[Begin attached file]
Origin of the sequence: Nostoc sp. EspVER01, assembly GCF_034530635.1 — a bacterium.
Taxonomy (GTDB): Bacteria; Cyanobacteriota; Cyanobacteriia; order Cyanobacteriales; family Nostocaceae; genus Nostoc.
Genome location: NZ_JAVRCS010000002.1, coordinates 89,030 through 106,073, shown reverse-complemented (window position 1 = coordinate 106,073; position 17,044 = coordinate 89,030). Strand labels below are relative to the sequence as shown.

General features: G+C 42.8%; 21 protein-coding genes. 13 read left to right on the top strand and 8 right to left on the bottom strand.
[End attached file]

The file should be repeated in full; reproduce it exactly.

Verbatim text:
Origin of the sequence: Nostoc sp. EspVER01, assembly GCF_034530635.1 — a bacterium.
Taxonomy (GTDB): Bacteria; Cyanobacteriota; Cyanobacteriia; order Cyanobacteriales; family Nostocaceae; genus Nostoc.
Genome location: NZ_JAVRCS010000002.1, coordinates 89,030 through 106,073, shown reverse-complemented (window position 1 = coordinate 106,073; position 17,044 = coordinate 89,030). Strand labels below are relative to the sequence as shown.

General features: G+C 42.8%; 21 protein-coding genes. 13 read left to right on the top strand and 8 right to left on the bottom strand.